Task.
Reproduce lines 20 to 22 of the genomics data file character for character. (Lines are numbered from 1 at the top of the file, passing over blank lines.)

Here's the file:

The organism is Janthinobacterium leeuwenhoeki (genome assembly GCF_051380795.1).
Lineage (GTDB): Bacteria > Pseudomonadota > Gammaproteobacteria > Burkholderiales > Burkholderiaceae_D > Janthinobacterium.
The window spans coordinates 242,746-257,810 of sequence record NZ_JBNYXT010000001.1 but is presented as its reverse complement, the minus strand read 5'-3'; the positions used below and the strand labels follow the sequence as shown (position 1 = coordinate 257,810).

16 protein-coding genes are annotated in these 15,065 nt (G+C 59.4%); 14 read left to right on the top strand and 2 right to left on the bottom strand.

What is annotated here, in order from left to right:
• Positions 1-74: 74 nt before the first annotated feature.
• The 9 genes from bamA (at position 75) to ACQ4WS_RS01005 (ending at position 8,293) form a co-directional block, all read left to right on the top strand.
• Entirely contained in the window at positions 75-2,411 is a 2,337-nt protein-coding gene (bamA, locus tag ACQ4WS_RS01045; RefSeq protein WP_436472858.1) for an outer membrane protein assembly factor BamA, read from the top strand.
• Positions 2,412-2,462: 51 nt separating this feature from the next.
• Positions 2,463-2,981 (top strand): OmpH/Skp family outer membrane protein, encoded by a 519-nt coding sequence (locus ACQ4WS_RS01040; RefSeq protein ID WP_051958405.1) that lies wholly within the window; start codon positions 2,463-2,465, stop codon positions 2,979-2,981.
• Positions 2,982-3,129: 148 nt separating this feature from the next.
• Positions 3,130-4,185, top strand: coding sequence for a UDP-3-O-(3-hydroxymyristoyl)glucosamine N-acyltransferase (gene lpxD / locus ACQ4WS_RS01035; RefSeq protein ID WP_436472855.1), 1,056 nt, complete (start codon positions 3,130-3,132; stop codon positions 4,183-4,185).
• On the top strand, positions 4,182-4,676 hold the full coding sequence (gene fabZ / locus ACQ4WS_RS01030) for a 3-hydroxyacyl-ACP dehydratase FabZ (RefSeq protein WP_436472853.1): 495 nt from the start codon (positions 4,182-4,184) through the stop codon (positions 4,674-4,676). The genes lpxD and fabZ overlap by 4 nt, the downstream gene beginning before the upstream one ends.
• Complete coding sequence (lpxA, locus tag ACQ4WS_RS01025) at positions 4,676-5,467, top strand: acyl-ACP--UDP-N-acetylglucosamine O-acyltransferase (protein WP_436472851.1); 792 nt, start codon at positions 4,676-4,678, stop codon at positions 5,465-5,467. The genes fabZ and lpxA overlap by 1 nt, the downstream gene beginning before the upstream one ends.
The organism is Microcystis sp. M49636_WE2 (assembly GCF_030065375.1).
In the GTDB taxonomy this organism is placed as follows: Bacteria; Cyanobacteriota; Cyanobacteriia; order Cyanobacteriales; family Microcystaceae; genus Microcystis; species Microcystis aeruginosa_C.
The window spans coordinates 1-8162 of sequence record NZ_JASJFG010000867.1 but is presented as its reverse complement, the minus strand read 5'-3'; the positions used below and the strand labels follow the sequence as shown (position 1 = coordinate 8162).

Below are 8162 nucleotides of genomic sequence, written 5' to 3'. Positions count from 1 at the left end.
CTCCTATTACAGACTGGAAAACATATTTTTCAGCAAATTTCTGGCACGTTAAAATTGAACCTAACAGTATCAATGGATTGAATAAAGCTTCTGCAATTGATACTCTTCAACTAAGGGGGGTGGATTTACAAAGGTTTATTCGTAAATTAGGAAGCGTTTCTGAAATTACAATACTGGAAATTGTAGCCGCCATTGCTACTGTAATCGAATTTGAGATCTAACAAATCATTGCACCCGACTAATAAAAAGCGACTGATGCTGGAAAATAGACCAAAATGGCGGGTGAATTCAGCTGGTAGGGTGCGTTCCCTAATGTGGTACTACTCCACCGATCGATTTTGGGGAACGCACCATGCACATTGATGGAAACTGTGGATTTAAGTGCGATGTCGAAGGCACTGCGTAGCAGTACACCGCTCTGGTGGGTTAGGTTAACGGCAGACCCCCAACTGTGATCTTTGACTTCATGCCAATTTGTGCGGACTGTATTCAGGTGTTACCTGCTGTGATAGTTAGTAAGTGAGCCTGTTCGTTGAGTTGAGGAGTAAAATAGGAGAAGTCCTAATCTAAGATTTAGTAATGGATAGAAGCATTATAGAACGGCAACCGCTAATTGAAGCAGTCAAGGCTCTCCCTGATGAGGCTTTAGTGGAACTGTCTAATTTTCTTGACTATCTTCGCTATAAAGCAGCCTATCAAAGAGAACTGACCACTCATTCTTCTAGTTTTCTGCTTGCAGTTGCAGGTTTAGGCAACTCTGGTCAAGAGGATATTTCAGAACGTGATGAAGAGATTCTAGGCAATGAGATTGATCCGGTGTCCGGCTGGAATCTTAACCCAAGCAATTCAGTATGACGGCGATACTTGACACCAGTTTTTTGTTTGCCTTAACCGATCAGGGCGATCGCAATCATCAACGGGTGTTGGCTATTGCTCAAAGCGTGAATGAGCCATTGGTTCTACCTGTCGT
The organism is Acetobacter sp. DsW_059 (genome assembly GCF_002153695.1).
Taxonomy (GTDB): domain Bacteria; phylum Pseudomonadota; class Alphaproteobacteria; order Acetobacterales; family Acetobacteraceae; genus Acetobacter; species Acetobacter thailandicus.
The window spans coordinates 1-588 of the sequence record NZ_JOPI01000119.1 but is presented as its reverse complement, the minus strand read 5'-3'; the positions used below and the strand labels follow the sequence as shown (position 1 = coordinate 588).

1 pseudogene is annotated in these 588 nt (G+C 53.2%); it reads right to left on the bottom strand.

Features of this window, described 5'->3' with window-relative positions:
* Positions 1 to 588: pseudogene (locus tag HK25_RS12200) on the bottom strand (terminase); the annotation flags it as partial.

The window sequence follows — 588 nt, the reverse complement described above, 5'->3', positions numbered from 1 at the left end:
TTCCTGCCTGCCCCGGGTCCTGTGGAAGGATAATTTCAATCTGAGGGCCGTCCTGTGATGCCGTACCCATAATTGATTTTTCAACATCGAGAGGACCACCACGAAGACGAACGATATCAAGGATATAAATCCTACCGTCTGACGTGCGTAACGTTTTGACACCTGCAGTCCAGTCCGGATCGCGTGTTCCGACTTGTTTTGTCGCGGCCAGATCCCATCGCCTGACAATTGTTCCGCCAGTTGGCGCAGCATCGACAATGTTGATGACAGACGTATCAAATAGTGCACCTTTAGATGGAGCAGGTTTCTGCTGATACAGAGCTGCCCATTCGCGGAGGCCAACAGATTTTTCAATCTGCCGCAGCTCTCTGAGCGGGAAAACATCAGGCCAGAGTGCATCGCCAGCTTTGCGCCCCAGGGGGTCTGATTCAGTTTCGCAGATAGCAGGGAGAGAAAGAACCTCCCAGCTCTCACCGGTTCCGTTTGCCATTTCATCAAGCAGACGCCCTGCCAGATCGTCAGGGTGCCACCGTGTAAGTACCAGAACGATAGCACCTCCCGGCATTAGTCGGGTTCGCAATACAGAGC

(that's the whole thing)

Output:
The organism is Acetobacter sp. DsW_059 (genome assembly GCF_002153695.1).
Taxonomy (GTDB): domain Bacteria; phylum Pseudomonadota; class Alphaproteobacteria; order Acetobacterales; family Acetobacteraceae; genus Acetobacter; species Acetobacter thailandicus.
The window spans coordinates 1-588 of the sequence record NZ_JOPI01000119.1 but is presented as its reverse complement, the minus strand read 5'-3'; the positions used below and the strand labels follow the sequence as shown (position 1 = coordinate 588).